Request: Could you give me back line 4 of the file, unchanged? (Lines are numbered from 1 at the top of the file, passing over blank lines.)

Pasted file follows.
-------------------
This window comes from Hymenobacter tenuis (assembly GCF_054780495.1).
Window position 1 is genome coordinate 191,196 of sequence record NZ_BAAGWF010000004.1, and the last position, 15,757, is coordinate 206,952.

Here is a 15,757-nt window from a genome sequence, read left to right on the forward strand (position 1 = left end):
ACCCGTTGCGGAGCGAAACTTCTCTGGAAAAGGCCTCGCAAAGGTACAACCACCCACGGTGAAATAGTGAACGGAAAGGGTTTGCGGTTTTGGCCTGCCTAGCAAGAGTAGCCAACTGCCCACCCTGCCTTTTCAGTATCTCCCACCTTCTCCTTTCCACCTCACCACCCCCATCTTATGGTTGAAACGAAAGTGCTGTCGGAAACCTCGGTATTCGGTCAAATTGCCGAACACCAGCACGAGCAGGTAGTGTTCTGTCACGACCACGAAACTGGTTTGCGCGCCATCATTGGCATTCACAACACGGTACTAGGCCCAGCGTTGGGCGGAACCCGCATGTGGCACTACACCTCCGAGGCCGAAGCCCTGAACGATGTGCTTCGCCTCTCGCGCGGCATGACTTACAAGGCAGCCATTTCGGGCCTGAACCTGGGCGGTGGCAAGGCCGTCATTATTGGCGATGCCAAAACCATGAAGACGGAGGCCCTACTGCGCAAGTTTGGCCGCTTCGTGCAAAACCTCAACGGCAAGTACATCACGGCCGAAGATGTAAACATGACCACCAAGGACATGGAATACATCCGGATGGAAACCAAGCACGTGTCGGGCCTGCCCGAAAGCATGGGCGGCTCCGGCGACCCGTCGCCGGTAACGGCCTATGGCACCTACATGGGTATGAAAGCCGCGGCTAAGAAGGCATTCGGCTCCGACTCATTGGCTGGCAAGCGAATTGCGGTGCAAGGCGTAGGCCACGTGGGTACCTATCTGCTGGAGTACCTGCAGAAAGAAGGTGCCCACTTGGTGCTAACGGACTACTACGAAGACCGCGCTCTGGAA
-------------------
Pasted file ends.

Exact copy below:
ACCCGTTGCGGAGCGAAACTTCTCTGGAAAAGGCCTCGCAAAGGTACAACCACCCACGGTGAAATAGTGAACGGAAAGGGTTTGCGGTTTTGGCCTGCCTAGCAAGAGTAGCCAACTGCCCACCCTGCCTTTTCAGTATCTCCCACCTTCTCCTTTCCACCTCACCACCCCCATCTTATGGTTGAAACGAAAGTGCTGTCGGAAACCTCGGTATTCGGTCAAATTGCCGAACACCAGCACGAGCAGGTAGTGTTCTGTCACGACCACGAAACTGGTTTGCGCGCCATCATTGGCATTCACAACACGGTACTAGGCCCAGCGTTGGGCGGAACCCGCATGTGGCACTACACCTCCGAGGCCGAAGCCCTGAACGATGTGCTTCGCCTCTCGCGCGGCATGACTTACAAGGCAGCCATTTCGGGCCTGAACCTGGGCGGTGGCAAGGCCGTCATTATTGGCGATGCCAAAACCATGAAGACGGAGGCCCTACTGCGCAAGTTTGGCCGCTTCGTGCAAAACCTCAACGGCAAGTACATCACGGCCGAAGATGTAAACATGACCACCAAGGACATGGAATACATCCGGATGGAAACCAAGCACGTGTCGGGCCTGCCCGAAAGCATGGGCGGCTCCGGCGACCCGTCGCCGGTAACGGCCTATGGCACCTACATGGGTATGAAAGCCGCGGCTAAGAAGGCATTCGGCTCCGACTCATTGGCTGGCAAGCGAATTGCGGTGCAAGGCGTAGGCCACGTGGGTACCTATCTGCTGGAGTACCTGCAGAAAGAAGGTGCCCACTTGGTGCTAACGGACTACTACGAAGACCGCGCTCTGGAA